By Pat Southern
Last updated 2011-02-17
Hadrian determined upon Marcus Aurelius for the succession while he was still a child. Marcus was the nephew of Faustina and her husband Antoninus Pius, who succeeded Hadrian. On the death of Hadrian, Marcus married their daughter.
A few years after his accession in 161 AD Marcus was plunged into warfare on the northern frontiers, where it was essential that the emperor himself led the campaigns. Here he wrote his philosophical meditations. Before he could bring these wars to a satisfactory conclusion, he was forced to go to the east where his general Avidius Cassius had raised rebellion. He was back on the Danube by 178 AD and remained there till his death in 180 AD.
One of the notable features of his reign is his promotion of army officers and civilian administrators on merit, rather than on noble birth. The increasing employment of the middle classes had begun under Hadrian. Marcus refined the process, appointing capable people to posts most suited to their abilities. Usually he elevated them in rank also, so that senatorial feathers were not ruffled. By this means he laid the foundations of social mobility and broadened the recruitment base for the armies, allowing for greater future flexibility.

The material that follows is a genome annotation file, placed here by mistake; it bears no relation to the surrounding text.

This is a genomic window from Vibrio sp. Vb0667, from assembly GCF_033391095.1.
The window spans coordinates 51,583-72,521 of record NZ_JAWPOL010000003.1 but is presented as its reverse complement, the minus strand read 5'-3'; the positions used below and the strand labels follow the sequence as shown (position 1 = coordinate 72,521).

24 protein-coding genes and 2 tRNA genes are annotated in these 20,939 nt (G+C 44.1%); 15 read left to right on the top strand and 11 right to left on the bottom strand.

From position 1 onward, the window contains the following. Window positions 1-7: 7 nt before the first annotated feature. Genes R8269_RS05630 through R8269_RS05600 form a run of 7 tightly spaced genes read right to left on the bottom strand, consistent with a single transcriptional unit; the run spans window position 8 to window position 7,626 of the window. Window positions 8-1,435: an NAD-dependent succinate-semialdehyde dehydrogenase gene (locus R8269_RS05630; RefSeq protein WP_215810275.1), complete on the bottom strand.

This page is best viewed in an up-to-date web browser with style sheets (CSS) enabled. While you will be able to view the content of this page in your current browser, you will not be able to get the full visual experience. Please consider upgrading your browser software or enabling style sheets (CSS) if you are able to do so.